10
$\begingroup$

How do I compile a self-referencing function to perform iterative tasks?

The naive approach doesn't seem to work. Here is a simple example to illustrate the problem:

SetSystemOptions["CompileOptions" -> "CompileReportExternal" -> True];

f = Compile[{{r, _Integer}, {x, _Complex}},
      Which[
        r == 0,  x,
        True,    x*f[r - 1, x/2]
      ]
     , {{f[__], _Complex}}, 
       CompilationOptions -> {"InlineExternalDefinitions" -> True}
     ]

Compile::extscalar : $f\big[r-1,\frac{x}{2}\big]$ cannot be compiled and will by evaluated externally. The result is assumed to be type Complex. >>

$\endgroup$
3
$\begingroup$

Leonid Shifrin's answer here may be useful (not just for your current problem, but for many, many compilation questions) as it gives advice for what can and what cannot be compiled. Recursion is explicitly called out as not a candidate. However procedural functions are identified as candidates.

So, yeah, if you completely change the intention (from recursion to iteration), no problem...

f[0, x_] := x;
f[r_Integer /; r > 0, x_] := fc[r, x];
fc = Compile[{{r, _Integer}, {x, _Complex}},
    Module[{answer, rCurr, xCurr},
        answer = 1 + 0 I;
        rCurr = r;
        xCurr = x;
        While[rCurr > 0, 
            answer *= xCurr;
            rCurr--;
            xCurr /= 2;
        ];
        answer
    ], 
    {{answer, _Complex}}
];

Then

<< CompiledFunctionTools`
CompilePrint[fc]
(*
    2 arguments
    1 Boolean register
    7 Integer registers
    2 Real registers
    6 Complex registers
    Underflow checking off
    Overflow checking off
    Integer overflow checking on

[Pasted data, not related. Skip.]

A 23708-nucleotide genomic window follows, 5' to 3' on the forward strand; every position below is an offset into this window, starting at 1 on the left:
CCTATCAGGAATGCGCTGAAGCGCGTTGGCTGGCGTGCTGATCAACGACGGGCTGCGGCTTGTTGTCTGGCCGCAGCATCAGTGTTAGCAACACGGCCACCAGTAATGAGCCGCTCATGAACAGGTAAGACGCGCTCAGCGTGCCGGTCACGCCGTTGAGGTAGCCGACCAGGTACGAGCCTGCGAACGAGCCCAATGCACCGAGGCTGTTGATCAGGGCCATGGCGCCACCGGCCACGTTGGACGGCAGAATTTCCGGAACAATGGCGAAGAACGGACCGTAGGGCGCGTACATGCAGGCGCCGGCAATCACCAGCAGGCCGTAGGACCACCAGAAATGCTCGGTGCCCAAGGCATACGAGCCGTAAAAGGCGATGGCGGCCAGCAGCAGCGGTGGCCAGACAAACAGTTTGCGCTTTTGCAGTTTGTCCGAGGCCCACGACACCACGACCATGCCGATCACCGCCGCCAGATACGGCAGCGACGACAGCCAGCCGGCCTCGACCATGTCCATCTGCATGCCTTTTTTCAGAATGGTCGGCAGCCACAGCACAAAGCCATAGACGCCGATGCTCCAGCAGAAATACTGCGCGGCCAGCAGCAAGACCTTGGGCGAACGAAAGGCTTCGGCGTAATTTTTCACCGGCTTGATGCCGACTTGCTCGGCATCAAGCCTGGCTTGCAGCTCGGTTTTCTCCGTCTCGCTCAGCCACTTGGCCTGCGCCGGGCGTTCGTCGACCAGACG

RuntimeAttributes -> {}

    I0 = A1
    C0 = A2
    I2 = 0
    C1 = 0. + 1. I
    I6 = 2
    I1 = 1
    R1 = 0.
    Result = C4

1   R0 = I2
2   C2 = R0 + R1 I
3   C2 = C2 * C1
4   R0 = I1
5   C4 = R0 + R1 I
6   C4 = C4 + C2
7   I3 = I0
8   C2 = C0
9   B0 = I2 < I3
10  if[ !B0] goto 19
11  C5 = C4 * C2
12  C4 = C5
13  I4 = I3
14  I5 = Subtract[ I4, I1]
15  I3 = I5
16  C5 = Divide[ C2, I6]
17  C2 = C5
18  goto 9
19  Return@
*)
$\endgroup$
7
$\begingroup$

I haven't found a way to compile recursive functions to WVM, but you can do it if you compile to C: the trick is to use

CompilationOptions -> {"InlineExternalDefinitions" -> True, 
"InlineCompiledFunctions" -> False}

along with

CompilationTarget -> "C"

If you then evaluate the following code twice, you will see that f calls a LibraryFunction, which tells you that it has been compiled:

f = Compile[{{r, _Integer}, {x, _Complex}},
  If[
    r == 0,
    x,
    x*f[r - 1, x/2]
  ], 
   CompilationOptions -> {"InlineExternalDefinitions" -> True,
                         "InlineCompiledFunctions" -> False},
   CompilationTarget -> "C"
 ]

The part specifying the return value of f is not needed as MMA figures it out, and I changed the Which to an If since you only test one thing.

$\endgroup$
  • $\begingroup$ "InlineCompiledFunctions" -> False isn't necessary actually :) $\endgroup$ – xzczd Oct 7 '15 at 4:04
  • $\begingroup$ This is very a helpful workaround. It is unfortunate that recursively defined functions cannot be compiled to WVM $\endgroup$ – QuantumDot Oct 9 '15 at 21:59
  • 1
    $\begingroup$ To Marius answer: this will not really do the job. The point is that the compiled function you create in the second run of the compilation will actually refer to the one compiled in the first run. The later in turn will invoke MainEvaluate. You can indeed model something like compiled recursion this way if there is predefined (and) small maximal recursion depth that you need. For recursion depth r you need to compile r times to avoid MainEvaluate at runtime. The final executable code quickly becomes heavy though. $\endgroup$ – Ivan Protopopov Dec 19 '17 at 11:04

Your Answer

By clicking “Post Your Answer”, you agree to our terms of service, privacy policy and cookie policy

Not the answer you're looking for? Browse other questions tagged or ask your own question.